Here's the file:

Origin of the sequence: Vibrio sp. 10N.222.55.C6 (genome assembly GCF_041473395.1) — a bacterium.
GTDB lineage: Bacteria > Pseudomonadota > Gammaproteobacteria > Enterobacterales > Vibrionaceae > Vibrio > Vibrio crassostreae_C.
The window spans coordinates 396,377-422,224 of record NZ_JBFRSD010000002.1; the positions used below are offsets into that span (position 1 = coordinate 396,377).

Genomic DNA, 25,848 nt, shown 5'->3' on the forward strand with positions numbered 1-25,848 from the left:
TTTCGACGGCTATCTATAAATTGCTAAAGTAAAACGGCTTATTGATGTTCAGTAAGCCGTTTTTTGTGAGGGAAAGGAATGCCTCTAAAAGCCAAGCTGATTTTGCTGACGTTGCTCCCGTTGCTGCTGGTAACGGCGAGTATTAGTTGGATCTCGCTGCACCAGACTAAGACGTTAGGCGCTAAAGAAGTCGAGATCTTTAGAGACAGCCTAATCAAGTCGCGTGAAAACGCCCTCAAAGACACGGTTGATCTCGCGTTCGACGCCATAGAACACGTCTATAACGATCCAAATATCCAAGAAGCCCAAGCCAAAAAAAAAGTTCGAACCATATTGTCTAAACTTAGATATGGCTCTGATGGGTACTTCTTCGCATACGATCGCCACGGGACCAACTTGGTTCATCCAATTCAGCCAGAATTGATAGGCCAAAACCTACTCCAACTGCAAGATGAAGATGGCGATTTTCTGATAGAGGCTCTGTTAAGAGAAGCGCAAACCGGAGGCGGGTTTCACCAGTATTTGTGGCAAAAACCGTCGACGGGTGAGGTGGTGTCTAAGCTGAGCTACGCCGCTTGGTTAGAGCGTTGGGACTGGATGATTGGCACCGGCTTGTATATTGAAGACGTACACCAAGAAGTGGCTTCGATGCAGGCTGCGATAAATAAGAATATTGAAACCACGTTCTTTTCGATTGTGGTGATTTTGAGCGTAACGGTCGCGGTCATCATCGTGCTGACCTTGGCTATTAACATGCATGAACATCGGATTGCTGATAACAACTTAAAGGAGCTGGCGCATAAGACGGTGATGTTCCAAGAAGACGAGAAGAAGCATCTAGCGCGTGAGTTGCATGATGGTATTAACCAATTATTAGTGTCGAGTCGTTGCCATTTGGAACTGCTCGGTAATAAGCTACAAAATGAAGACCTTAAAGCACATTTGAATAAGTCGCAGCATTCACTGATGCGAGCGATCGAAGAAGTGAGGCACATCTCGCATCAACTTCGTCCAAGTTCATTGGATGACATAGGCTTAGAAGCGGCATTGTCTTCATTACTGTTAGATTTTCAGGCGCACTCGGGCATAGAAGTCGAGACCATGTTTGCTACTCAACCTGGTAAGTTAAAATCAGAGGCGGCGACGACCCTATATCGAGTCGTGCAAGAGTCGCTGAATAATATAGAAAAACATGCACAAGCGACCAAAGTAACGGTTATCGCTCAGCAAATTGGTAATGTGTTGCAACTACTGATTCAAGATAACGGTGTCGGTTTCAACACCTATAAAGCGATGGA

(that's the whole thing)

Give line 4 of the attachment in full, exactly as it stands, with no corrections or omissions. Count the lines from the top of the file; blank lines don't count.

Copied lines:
Genomic DNA, 25,848 nt, shown 5'->3' on the forward strand with positions numbered 1-25,848 from the left: